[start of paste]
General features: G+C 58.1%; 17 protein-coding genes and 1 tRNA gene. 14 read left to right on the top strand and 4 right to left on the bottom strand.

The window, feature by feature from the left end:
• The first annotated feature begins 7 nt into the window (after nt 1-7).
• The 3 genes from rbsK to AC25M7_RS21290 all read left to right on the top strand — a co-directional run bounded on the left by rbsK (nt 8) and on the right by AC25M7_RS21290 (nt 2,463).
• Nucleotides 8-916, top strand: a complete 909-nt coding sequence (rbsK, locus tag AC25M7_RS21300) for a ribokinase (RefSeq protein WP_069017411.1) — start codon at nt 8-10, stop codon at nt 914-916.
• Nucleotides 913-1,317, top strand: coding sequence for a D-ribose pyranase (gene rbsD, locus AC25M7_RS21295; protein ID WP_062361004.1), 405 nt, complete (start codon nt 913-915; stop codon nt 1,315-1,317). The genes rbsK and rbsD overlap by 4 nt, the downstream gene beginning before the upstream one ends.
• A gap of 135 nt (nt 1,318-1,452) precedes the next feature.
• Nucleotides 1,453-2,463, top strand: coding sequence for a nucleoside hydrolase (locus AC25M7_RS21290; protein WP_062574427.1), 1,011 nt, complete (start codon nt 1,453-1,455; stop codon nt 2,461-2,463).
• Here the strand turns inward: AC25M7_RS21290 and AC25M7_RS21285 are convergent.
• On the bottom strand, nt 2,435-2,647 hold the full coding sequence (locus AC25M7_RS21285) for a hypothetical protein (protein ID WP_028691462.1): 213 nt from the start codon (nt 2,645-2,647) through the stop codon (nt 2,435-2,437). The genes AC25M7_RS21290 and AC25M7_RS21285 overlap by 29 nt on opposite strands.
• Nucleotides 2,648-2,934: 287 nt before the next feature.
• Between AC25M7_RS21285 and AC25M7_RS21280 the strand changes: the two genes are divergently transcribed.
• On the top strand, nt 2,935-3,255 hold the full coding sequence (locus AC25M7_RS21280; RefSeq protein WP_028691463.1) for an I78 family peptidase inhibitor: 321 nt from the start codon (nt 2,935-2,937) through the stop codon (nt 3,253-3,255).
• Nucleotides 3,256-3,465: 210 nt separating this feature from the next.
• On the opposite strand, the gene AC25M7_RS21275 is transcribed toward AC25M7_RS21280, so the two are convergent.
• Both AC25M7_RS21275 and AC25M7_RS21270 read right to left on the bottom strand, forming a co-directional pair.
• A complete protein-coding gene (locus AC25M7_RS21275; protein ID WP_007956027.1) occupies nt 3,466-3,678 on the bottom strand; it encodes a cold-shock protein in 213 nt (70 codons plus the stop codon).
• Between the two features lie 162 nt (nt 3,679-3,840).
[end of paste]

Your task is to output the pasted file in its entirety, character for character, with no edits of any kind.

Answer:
General features: G+C 58.1%; 17 protein-coding genes and 1 tRNA gene. 14 read left to right on the top strand and 4 right to left on the bottom strand.

The window, feature by feature from the left end:
• The first annotated feature begins 7 nt into the window (after nt 1-7).
• The 3 genes from rbsK to AC25M7_RS21290 all read left to right on the top strand — a co-directional run bounded on the left by rbsK (nt 8) and on the right by AC25M7_RS21290 (nt 2,463).
• Nucleotides 8-916, top strand: a complete 909-nt coding sequence (rbsK, locus tag AC25M7_RS21300) for a ribokinase (RefSeq protein WP_069017411.1) — start codon at nt 8-10, stop codon at nt 914-916.
• Nucleotides 913-1,317, top strand: coding sequence for a D-ribose pyranase (gene rbsD, locus AC25M7_RS21295; protein ID WP_062361004.1), 405 nt, complete (start codon nt 913-915; stop codon nt 1,315-1,317). The genes rbsK and rbsD overlap by 4 nt, the downstream gene beginning before the upstream one ends.
• A gap of 135 nt (nt 1,318-1,452) precedes the next feature.
• Nucleotides 1,453-2,463, top strand: coding sequence for a nucleoside hydrolase (locus AC25M7_RS21290; protein WP_062574427.1), 1,011 nt, complete (start codon nt 1,453-1,455; stop codon nt 2,461-2,463).
• Here the strand turns inward: AC25M7_RS21290 and AC25M7_RS21285 are convergent.
• On the bottom strand, nt 2,435-2,647 hold the full coding sequence (locus AC25M7_RS21285) for a hypothetical protein (protein ID WP_028691462.1): 213 nt from the start codon (nt 2,645-2,647) through the stop codon (nt 2,435-2,437). The genes AC25M7_RS21290 and AC25M7_RS21285 overlap by 29 nt on opposite strands.
• Nucleotides 2,648-2,934: 287 nt before the next feature.
• Between AC25M7_RS21285 and AC25M7_RS21280 the strand changes: the two genes are divergently transcribed.
• On the top strand, nt 2,935-3,255 hold the full coding sequence (locus AC25M7_RS21280; RefSeq protein WP_028691463.1) for an I78 family peptidase inhibitor: 321 nt from the start codon (nt 2,935-2,937) through the stop codon (nt 3,253-3,255).
• Nucleotides 3,256-3,465: 210 nt separating this feature from the next.
• On the opposite strand, the gene AC25M7_RS21275 is transcribed toward AC25M7_RS21280, so the two are convergent.
• Both AC25M7_RS21275 and AC25M7_RS21270 read right to left on the bottom strand, forming a co-directional pair.
• A complete protein-coding gene (locus AC25M7_RS21275; protein ID WP_007956027.1) occupies nt 3,466-3,678 on the bottom strand; it encodes a cold-shock protein in 213 nt (70 codons plus the stop codon).
• Between the two features lie 162 nt (nt 3,679-3,840).